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Monthly Archives: March 2011

If You’ve Pretensions to Calvinism, Protesting Human Behavior is Pretty Well Meaningless

In a few hours Kevin Smith will, for whatever reason, be presenting his “fuck Hollywood” premiere tour for the film Red State right here in my hometown. I’m not going simply because I don’t really have $67 to drop on a ticket for an event that doesn’t include a blowjob with the cost of admission. But neither the film itself, or my lack of oral sex is the point of this post. I will, at no point but either the name or the initials of a certain religious group in this post, as I refuse to be a party to providing them with any more free publicity than they’re already getting simply because I’m talking about the film. However, if you’re at all familiar with Red State, you know which protest-happy group of zealots I’m talking about.

See, they’re supposed to be in town tonight too, waving about their placards that tell us all about how their god hates certain groups of people. Maybe it’s because I’m an atheist, maybe it’s because I’ve studied philosophy of religion, or maybe it’s because I’m simply not batshit insane enough, but I have to wonder if they actually believe the shit they sell. I don’t mean the hating homosexuals part; fuck knows the human race has shown time and time again how xenophobic, petty, and vicious we can really be. So I don’t have a hard time believing that they hate gay folks.

The bit that gets me is that they claim to believe that their god hates gay folks, and that America is somehow being punished for not burning all “teh homos” (and if one of the man in charge’s disillusioned sons is to be believed anyone who’s not white as well). I find this hard to believe, because this particular group of numbskulls embrace a worldview that is inherently Calvinist. I realize I’m simplifying things here, but one of the central tenets of Calvinism is the idea of predestination; as most Calvinists would have it we’re already marked for salvation or damnation from the get-go, nothing we do along the way fucking well matters to whether we’re fed grapes in heaven or sodomized with burning maggots in hell.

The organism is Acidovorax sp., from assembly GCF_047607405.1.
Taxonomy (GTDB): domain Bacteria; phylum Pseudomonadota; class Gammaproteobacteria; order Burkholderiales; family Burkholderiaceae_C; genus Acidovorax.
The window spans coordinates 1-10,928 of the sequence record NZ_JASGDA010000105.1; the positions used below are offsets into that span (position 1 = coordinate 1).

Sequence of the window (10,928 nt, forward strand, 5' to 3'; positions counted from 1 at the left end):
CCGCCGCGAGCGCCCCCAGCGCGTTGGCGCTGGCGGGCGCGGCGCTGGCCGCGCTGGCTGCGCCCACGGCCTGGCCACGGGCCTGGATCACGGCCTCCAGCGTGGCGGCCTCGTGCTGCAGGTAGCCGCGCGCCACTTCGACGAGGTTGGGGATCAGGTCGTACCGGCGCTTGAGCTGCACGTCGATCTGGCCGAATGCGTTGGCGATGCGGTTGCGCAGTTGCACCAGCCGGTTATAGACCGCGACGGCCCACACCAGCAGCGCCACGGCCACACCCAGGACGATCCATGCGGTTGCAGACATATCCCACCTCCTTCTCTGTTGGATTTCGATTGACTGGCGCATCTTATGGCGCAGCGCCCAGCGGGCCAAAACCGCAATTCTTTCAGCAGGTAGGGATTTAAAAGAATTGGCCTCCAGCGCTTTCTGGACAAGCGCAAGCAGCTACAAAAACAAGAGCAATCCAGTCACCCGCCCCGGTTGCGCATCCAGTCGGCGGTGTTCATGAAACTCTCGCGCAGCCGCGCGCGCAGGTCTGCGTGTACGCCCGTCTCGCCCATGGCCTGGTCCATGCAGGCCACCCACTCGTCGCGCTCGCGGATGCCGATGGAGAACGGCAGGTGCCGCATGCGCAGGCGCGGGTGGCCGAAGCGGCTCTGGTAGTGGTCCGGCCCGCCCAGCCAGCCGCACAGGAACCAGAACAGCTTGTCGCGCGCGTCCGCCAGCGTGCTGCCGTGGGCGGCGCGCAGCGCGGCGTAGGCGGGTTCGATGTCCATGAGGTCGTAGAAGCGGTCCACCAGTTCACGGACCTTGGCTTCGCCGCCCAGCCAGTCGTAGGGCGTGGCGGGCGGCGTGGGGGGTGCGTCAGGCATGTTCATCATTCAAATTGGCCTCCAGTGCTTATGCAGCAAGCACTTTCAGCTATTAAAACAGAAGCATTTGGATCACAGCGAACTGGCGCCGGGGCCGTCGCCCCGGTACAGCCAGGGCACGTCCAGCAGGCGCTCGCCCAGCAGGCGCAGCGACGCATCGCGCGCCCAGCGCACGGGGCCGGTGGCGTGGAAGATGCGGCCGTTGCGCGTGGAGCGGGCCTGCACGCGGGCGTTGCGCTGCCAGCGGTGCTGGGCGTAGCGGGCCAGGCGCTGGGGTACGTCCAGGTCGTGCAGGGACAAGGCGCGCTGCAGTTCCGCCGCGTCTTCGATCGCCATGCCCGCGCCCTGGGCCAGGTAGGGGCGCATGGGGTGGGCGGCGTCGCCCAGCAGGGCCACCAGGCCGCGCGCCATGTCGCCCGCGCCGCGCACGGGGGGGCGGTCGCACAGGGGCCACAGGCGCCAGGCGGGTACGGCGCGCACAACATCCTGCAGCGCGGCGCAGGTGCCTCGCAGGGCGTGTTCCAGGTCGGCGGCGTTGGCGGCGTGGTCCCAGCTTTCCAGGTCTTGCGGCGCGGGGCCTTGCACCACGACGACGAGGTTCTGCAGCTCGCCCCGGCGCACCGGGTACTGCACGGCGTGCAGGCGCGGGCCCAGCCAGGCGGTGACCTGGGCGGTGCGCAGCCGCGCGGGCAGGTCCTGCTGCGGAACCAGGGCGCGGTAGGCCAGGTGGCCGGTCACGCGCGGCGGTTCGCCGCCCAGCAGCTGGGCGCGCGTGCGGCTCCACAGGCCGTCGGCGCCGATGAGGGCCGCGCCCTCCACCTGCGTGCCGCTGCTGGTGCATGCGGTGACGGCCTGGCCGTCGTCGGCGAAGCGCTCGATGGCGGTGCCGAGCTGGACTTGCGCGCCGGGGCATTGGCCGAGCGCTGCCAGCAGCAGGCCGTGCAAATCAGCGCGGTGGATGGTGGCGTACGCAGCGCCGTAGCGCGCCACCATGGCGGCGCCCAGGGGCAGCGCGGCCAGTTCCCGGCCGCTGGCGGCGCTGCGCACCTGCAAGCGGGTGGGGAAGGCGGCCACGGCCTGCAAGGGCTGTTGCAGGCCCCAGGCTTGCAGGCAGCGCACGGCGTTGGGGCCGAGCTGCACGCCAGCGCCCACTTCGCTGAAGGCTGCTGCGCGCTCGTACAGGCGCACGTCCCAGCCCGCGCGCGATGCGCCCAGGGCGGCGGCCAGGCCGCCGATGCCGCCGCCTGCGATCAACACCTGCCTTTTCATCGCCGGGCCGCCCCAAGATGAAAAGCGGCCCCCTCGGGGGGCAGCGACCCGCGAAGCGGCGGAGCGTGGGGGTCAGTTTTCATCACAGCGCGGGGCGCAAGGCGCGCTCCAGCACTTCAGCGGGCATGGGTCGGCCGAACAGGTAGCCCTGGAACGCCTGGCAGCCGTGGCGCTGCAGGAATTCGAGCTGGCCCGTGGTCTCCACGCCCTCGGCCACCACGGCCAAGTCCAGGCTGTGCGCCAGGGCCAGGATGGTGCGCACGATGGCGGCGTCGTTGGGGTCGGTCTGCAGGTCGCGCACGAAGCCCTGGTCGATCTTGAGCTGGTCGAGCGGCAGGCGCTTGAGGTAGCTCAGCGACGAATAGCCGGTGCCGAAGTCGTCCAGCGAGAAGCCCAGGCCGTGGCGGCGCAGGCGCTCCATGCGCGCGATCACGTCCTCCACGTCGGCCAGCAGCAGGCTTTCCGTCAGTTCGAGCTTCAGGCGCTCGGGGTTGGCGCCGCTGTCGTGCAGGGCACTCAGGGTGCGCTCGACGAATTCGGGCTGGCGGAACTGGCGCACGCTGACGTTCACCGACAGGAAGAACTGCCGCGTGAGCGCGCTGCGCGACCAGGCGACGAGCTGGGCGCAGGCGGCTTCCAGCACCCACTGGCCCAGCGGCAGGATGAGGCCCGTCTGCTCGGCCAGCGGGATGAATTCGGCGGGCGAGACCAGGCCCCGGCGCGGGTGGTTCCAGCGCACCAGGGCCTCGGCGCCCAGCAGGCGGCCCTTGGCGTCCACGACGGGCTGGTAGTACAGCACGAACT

The problem with doing this is that it renders most of the theological implications of free will meaningless (which causes a lot of other problems I won’t be going into for reasons of space and relevance to the topic at hand). Sure, I can choose to be good or bad, but those choices don’t fucking well matter much, do they? If I’m damned from day one, then why would it matter if I spend my days fucking another dude up the ass while aborting fetuses and denying the Holy Spirit? I’m going to hell anyway, right? For that matter the same applies if I’m earmarked for salvation. If I’ve already got a get out of jail free card, then why in the world when I want to go to all the work of being a good person? Not only has this god rendered free will largely meaningless, but unless I want to be Kierkegaard’s knight of faith he’s taken away any fucking reason I should do what he says.